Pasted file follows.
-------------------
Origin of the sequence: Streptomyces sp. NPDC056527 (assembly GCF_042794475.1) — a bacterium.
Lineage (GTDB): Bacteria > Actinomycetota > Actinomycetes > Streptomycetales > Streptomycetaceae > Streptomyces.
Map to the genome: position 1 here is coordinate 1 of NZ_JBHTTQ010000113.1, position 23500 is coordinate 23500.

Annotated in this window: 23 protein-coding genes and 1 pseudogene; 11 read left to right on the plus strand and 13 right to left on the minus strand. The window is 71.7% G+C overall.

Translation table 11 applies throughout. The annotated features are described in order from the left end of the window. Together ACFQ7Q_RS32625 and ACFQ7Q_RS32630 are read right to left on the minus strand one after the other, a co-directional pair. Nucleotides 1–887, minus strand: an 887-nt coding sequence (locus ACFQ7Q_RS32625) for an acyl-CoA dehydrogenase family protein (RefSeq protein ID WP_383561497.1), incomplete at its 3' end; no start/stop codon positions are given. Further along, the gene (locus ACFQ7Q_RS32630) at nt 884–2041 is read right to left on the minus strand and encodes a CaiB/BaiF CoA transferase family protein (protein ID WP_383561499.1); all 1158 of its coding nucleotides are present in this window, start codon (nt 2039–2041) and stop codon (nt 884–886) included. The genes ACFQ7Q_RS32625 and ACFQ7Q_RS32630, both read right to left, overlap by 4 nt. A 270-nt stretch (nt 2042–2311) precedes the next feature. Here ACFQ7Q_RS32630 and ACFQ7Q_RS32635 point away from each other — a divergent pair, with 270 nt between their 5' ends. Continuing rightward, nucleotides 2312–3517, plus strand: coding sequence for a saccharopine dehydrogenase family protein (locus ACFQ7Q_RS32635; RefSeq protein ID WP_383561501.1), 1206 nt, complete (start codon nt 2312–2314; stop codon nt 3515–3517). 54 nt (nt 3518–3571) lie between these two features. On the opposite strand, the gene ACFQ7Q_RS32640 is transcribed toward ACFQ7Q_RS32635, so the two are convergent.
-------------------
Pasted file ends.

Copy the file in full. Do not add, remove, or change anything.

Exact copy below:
Origin of the sequence: Streptomyces sp. NPDC056527 (assembly GCF_042794475.1) — a bacterium.
Lineage (GTDB): Bacteria > Actinomycetota > Actinomycetes > Streptomycetales > Streptomycetaceae > Streptomyces.
Map to the genome: position 1 here is coordinate 1 of NZ_JBHTTQ010000113.1, position 23500 is coordinate 23500.

Annotated in this window: 23 protein-coding genes and 1 pseudogene; 11 read left to right on the plus strand and 13 right to left on the minus strand. The window is 71.7% G+C overall.

Translation table 11 applies throughout. The annotated features are described in order from the left end of the window. Together ACFQ7Q_RS32625 and ACFQ7Q_RS32630 are read right to left on the minus strand one after the other, a co-directional pair. Nucleotides 1–887, minus strand: an 887-nt coding sequence (locus ACFQ7Q_RS32625) for an acyl-CoA dehydrogenase family protein (RefSeq protein ID WP_383561497.1), incomplete at its 3' end; no start/stop codon positions are given. Further along, the gene (locus ACFQ7Q_RS32630) at nt 884–2041 is read right to left on the minus strand and encodes a CaiB/BaiF CoA transferase family protein (protein ID WP_383561499.1); all 1158 of its coding nucleotides are present in this window, start codon (nt 2039–2041) and stop codon (nt 884–886) included. The genes ACFQ7Q_RS32625 and ACFQ7Q_RS32630, both read right to left, overlap by 4 nt. A 270-nt stretch (nt 2042–2311) precedes the next feature. Here ACFQ7Q_RS32630 and ACFQ7Q_RS32635 point away from each other — a divergent pair, with 270 nt between their 5' ends. Continuing rightward, nucleotides 2312–3517, plus strand: coding sequence for a saccharopine dehydrogenase family protein (locus ACFQ7Q_RS32635; RefSeq protein ID WP_383561501.1), 1206 nt, complete (start codon nt 2312–2314; stop codon nt 3515–3517). 54 nt (nt 3518–3571) lie between these two features. On the opposite strand, the gene ACFQ7Q_RS32640 is transcribed toward ACFQ7Q_RS32635, so the two are convergent.